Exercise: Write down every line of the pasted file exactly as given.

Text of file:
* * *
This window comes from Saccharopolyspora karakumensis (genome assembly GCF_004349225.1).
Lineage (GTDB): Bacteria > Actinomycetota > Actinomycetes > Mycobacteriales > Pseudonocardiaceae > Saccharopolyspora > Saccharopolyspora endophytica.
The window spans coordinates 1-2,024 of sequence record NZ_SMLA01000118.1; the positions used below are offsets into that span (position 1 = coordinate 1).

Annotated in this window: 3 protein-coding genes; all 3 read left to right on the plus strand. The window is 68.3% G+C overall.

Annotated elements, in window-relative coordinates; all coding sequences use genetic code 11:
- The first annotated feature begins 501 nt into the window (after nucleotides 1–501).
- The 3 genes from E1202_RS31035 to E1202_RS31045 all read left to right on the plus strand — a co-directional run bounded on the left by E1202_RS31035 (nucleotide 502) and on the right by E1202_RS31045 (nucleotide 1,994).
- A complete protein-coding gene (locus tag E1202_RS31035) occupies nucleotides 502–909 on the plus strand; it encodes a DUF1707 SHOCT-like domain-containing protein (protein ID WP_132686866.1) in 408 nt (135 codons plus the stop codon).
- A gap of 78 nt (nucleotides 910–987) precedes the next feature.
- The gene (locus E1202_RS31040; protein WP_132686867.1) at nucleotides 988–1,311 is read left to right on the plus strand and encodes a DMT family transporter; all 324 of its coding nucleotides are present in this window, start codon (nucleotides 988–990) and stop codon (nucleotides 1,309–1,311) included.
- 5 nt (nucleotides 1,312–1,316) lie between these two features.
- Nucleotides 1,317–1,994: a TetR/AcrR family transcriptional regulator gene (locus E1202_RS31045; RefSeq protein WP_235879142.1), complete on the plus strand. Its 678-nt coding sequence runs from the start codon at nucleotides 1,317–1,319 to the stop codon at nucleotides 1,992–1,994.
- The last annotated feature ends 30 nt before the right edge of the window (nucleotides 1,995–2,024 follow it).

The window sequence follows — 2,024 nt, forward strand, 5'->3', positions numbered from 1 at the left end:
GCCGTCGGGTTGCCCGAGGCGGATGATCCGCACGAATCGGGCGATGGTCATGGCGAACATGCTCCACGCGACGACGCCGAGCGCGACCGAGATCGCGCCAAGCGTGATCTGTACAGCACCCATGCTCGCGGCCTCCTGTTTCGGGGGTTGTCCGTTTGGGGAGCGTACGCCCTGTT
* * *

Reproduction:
This window comes from Saccharopolyspora karakumensis (genome assembly GCF_004349225.1).
Lineage (GTDB): Bacteria > Actinomycetota > Actinomycetes > Mycobacteriales > Pseudonocardiaceae > Saccharopolyspora > Saccharopolyspora endophytica.
The window spans coordinates 1-2,024 of sequence record NZ_SMLA01000118.1; the positions used below are offsets into that span (position 1 = coordinate 1).

Annotated in this window: 3 protein-coding genes; all 3 read left to right on the plus strand. The window is 68.3% G+C overall.

Annotated elements, in window-relative coordinates; all coding sequences use genetic code 11:
- The first annotated feature begins 501 nt into the window (after nucleotides 1–501).
- The 3 genes from E1202_RS31035 to E1202_RS31045 all read left to right on the plus strand — a co-directional run bounded on the left by E1202_RS31035 (nucleotide 502) and on the right by E1202_RS31045 (nucleotide 1,994).
- A complete protein-coding gene (locus tag E1202_RS31035) occupies nucleotides 502–909 on the plus strand; it encodes a DUF1707 SHOCT-like domain-containing protein (protein ID WP_132686866.1) in 408 nt (135 codons plus the stop codon).
- A gap of 78 nt (nucleotides 910–987) precedes the next feature.
- The gene (locus E1202_RS31040; protein WP_132686867.1) at nucleotides 988–1,311 is read left to right on the plus strand and encodes a DMT family transporter; all 324 of its coding nucleotides are present in this window, start codon (nucleotides 988–990) and stop codon (nucleotides 1,309–1,311) included.
- 5 nt (nucleotides 1,312–1,316) lie between these two features.
- Nucleotides 1,317–1,994: a TetR/AcrR family transcriptional regulator gene (locus E1202_RS31045; RefSeq protein WP_235879142.1), complete on the plus strand. Its 678-nt coding sequence runs from the start codon at nucleotides 1,317–1,319 to the stop codon at nucleotides 1,992–1,994.
- The last annotated feature ends 30 nt before the right edge of the window (nucleotides 1,995–2,024 follow it).

The window sequence follows — 2,024 nt, forward strand, 5'->3', positions numbered from 1 at the left end:
GCCGTCGGGTTGCCCGAGGCGGATGATCCGCACGAATCGGGCGATGGTCATGGCGAACATGCTCCACGCGACGACGCCGAGCGCGACCGAGATCGCGCCAAGCGTGATCTGTACAGCACCCATGCTCGCGGCCTCCTGTTTCGGGGGTTGTCCGTTTGGGGAGCGTACGCCCTGTT